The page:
The trial of an on-call medical service for 24 nursing homes in Brisbane has prevented more than 600 unnecessary trips to the hospital emergency department and up to 500 unnecessary hospitalisations over a 12-month period.
During this time, care was provided on 960 occasions, which prevented 638 emergency department presentations. Of these, 498 were potentially prevented hospitalisations.
The trial saved the Queensland Government anywhere from $3.5 million to $4.5 million to provide hospital treatment. The trial itself cost $746,000.
This is good news, but the success of the trial also points to a failure elsewhere in the system.
If these 24 nursing homes had had more registered nurses rostered on, wouldn’t a similar result have been achieved?
Were these 24 nursing homes doing a good job, or were they busily shifting the cost of care covered by federal care subsidies onto Queensland state health system?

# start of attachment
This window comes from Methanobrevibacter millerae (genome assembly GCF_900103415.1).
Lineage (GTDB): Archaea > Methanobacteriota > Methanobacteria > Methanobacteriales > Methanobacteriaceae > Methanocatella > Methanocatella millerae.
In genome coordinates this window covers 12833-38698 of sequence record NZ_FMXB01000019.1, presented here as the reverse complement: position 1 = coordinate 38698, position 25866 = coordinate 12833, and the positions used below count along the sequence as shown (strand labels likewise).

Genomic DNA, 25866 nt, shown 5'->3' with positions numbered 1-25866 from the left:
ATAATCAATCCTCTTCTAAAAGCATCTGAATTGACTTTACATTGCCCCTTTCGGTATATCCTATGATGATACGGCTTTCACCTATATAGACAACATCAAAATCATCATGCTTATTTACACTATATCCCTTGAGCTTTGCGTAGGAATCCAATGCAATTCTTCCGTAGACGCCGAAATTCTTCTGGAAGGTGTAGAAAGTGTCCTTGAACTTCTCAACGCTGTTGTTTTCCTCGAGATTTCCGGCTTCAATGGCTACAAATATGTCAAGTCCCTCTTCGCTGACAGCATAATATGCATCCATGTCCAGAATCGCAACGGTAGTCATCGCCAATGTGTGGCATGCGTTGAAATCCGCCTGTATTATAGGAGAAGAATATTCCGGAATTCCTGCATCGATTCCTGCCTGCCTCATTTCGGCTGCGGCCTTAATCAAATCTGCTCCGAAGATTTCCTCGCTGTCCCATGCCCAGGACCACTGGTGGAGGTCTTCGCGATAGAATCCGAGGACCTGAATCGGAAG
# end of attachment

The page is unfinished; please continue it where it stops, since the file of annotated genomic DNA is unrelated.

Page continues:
Extrapolating the savings made in this trial to the residential aged care sector nationally, which comprises just over 3,000 nursing homes, the nursing home industry’s practice of sending residents to the hospital emergency department at the slightest whiff of trouble, cost the state-run hospital systems half a billion dollars a year.
This is a rough calculation, as most extrapolations are, but it does explain why the nursing home sector is so keen on calling ambulances and so reluctant to publicly report on its staffing arrangements in individual nursing homes.